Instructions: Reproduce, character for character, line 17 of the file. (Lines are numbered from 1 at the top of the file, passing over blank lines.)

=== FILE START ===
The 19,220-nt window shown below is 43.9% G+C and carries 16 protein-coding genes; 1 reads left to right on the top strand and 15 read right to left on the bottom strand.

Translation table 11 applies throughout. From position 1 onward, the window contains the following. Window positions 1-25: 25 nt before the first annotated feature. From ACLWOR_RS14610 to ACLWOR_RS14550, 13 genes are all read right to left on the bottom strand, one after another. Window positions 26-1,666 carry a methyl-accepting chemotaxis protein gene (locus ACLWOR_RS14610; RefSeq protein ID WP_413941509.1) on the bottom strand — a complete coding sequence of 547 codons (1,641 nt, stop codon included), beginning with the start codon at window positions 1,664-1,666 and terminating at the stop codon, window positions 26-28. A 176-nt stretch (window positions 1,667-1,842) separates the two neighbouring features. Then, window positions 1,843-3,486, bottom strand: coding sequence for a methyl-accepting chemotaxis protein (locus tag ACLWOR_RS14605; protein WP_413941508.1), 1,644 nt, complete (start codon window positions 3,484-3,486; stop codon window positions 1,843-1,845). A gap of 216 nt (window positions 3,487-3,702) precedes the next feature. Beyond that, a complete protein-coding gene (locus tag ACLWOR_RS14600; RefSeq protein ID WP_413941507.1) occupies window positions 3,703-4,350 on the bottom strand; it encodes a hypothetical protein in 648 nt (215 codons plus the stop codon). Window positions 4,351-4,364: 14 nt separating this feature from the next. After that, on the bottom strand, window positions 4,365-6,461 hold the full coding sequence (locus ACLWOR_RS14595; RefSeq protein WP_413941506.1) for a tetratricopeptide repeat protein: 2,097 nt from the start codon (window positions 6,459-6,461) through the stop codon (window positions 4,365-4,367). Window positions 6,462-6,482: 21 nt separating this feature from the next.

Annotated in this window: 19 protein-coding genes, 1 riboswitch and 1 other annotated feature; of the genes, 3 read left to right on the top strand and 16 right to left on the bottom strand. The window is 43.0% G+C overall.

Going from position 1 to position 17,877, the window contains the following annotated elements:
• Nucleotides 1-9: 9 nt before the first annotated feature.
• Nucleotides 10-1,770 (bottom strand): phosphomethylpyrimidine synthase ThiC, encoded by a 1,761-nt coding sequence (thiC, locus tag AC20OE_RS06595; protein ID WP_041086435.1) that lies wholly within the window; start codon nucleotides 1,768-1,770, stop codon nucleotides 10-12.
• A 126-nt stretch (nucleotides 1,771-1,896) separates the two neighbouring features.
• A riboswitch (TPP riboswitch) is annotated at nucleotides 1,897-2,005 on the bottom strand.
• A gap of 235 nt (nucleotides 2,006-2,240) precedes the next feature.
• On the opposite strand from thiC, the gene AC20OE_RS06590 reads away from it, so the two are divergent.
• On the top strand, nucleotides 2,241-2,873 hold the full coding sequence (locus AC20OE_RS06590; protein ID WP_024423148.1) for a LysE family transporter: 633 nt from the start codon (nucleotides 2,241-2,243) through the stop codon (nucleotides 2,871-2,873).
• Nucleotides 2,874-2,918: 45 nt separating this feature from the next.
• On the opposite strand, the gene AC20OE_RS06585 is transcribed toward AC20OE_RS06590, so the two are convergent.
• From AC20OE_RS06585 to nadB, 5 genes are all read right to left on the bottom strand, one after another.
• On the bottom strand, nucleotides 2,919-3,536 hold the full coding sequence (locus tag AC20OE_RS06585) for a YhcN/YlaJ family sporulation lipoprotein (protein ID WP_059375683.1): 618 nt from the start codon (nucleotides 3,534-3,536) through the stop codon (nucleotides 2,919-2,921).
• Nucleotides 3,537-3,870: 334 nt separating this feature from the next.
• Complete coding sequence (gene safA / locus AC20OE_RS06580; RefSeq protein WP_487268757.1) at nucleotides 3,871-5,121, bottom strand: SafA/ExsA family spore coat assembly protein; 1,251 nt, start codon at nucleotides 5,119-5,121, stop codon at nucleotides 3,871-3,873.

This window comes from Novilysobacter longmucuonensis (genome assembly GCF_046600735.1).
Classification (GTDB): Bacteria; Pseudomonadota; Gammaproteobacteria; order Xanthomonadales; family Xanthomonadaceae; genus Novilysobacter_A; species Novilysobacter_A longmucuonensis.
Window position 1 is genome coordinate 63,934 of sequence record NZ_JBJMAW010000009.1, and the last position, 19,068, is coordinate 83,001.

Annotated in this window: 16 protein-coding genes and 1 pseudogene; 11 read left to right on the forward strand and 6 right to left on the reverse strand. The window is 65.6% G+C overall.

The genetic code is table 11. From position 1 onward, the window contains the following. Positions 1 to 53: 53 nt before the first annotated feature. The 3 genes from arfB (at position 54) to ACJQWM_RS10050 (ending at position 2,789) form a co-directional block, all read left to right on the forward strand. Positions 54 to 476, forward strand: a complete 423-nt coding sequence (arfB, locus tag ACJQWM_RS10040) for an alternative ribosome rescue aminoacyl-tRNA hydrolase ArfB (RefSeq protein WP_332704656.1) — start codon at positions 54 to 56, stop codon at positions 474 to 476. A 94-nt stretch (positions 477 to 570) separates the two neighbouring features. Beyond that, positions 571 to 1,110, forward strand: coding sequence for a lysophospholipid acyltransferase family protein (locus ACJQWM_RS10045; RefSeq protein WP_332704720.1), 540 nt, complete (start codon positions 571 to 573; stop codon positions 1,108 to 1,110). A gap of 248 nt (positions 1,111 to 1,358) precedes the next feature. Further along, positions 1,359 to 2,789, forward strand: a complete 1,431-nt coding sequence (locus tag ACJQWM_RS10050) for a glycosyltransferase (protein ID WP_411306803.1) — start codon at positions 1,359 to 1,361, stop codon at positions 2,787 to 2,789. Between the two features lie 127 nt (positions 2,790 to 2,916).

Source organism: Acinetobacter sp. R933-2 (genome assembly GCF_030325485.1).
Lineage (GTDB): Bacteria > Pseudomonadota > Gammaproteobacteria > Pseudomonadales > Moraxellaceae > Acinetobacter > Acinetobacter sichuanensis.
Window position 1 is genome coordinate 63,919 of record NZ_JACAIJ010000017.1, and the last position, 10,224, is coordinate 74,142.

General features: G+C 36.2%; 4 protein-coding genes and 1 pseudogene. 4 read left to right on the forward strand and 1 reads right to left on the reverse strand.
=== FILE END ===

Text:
• Complete coding sequence (gene safA / locus AC20OE_RS06580; RefSeq protein WP_487268757.1) at nucleotides 3,871-5,121, bottom strand: SafA/ExsA family spore coat assembly protein; 1,251 nt, start codon at nucleotides 5,119-5,121, stop codon at nucleotides 3,871-3,873.